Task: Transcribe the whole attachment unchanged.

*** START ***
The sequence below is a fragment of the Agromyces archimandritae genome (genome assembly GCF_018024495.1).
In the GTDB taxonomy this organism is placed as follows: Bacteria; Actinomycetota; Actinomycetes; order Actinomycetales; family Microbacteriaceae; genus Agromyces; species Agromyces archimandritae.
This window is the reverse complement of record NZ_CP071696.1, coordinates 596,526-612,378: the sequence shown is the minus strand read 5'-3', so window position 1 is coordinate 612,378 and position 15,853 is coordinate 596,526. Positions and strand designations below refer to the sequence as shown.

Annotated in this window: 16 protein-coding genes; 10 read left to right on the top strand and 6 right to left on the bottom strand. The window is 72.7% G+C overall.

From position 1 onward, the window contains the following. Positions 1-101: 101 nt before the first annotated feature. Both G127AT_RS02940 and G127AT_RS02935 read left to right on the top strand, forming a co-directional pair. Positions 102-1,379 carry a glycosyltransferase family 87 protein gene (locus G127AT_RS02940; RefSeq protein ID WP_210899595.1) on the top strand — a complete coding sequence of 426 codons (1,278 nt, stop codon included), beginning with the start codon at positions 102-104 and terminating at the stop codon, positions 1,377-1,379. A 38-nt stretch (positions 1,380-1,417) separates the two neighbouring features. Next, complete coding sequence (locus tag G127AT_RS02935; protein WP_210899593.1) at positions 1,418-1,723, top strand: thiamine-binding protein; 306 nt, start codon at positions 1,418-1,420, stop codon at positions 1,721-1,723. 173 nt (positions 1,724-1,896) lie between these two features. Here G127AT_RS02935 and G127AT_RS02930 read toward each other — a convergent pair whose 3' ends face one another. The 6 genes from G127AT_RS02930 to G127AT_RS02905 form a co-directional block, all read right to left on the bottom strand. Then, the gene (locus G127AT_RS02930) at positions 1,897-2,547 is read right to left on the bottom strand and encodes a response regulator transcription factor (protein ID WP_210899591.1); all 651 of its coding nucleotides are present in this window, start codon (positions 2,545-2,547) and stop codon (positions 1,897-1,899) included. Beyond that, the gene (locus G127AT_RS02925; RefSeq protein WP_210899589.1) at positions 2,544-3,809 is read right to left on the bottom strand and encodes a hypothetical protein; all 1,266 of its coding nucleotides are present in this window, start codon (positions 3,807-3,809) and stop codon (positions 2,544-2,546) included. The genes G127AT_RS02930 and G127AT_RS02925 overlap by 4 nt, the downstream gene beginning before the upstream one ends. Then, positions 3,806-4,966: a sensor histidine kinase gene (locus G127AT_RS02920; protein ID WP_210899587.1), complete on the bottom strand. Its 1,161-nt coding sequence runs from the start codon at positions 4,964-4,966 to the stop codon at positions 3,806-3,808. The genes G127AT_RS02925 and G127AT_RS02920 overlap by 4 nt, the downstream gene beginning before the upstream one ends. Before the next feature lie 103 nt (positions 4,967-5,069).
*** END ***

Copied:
The sequence below is a fragment of the Agromyces archimandritae genome (genome assembly GCF_018024495.1).
In the GTDB taxonomy this organism is placed as follows: Bacteria; Actinomycetota; Actinomycetes; order Actinomycetales; family Microbacteriaceae; genus Agromyces; species Agromyces archimandritae.
This window is the reverse complement of record NZ_CP071696.1, coordinates 596,526-612,378: the sequence shown is the minus strand read 5'-3', so window position 1 is coordinate 612,378 and position 15,853 is coordinate 596,526. Positions and strand designations below refer to the sequence as shown.

Annotated in this window: 16 protein-coding genes; 10 read left to right on the top strand and 6 right to left on the bottom strand. The window is 72.7% G+C overall.

From position 1 onward, the window contains the following. Positions 1-101: 101 nt before the first annotated feature. Both G127AT_RS02940 and G127AT_RS02935 read left to right on the top strand, forming a co-directional pair. Positions 102-1,379 carry a glycosyltransferase family 87 protein gene (locus G127AT_RS02940; RefSeq protein ID WP_210899595.1) on the top strand — a complete coding sequence of 426 codons (1,278 nt, stop codon included), beginning with the start codon at positions 102-104 and terminating at the stop codon, positions 1,377-1,379. A 38-nt stretch (positions 1,380-1,417) separates the two neighbouring features. Next, complete coding sequence (locus tag G127AT_RS02935; protein WP_210899593.1) at positions 1,418-1,723, top strand: thiamine-binding protein; 306 nt, start codon at positions 1,418-1,420, stop codon at positions 1,721-1,723. 173 nt (positions 1,724-1,896) lie between these two features. Here G127AT_RS02935 and G127AT_RS02930 read toward each other — a convergent pair whose 3' ends face one another. The 6 genes from G127AT_RS02930 to G127AT_RS02905 form a co-directional block, all read right to left on the bottom strand. Then, the gene (locus G127AT_RS02930) at positions 1,897-2,547 is read right to left on the bottom strand and encodes a response regulator transcription factor (protein ID WP_210899591.1); all 651 of its coding nucleotides are present in this window, start codon (positions 2,545-2,547) and stop codon (positions 1,897-1,899) included. Beyond that, the gene (locus G127AT_RS02925; RefSeq protein WP_210899589.1) at positions 2,544-3,809 is read right to left on the bottom strand and encodes a hypothetical protein; all 1,266 of its coding nucleotides are present in this window, start codon (positions 3,807-3,809) and stop codon (positions 2,544-2,546) included. The genes G127AT_RS02930 and G127AT_RS02925 overlap by 4 nt, the downstream gene beginning before the upstream one ends. Then, positions 3,806-4,966: a sensor histidine kinase gene (locus G127AT_RS02920; protein ID WP_210899587.1), complete on the bottom strand. Its 1,161-nt coding sequence runs from the start codon at positions 4,964-4,966 to the stop codon at positions 3,806-3,808. The genes G127AT_RS02925 and G127AT_RS02920 overlap by 4 nt, the downstream gene beginning before the upstream one ends. Before the next feature lie 103 nt (positions 4,967-5,069).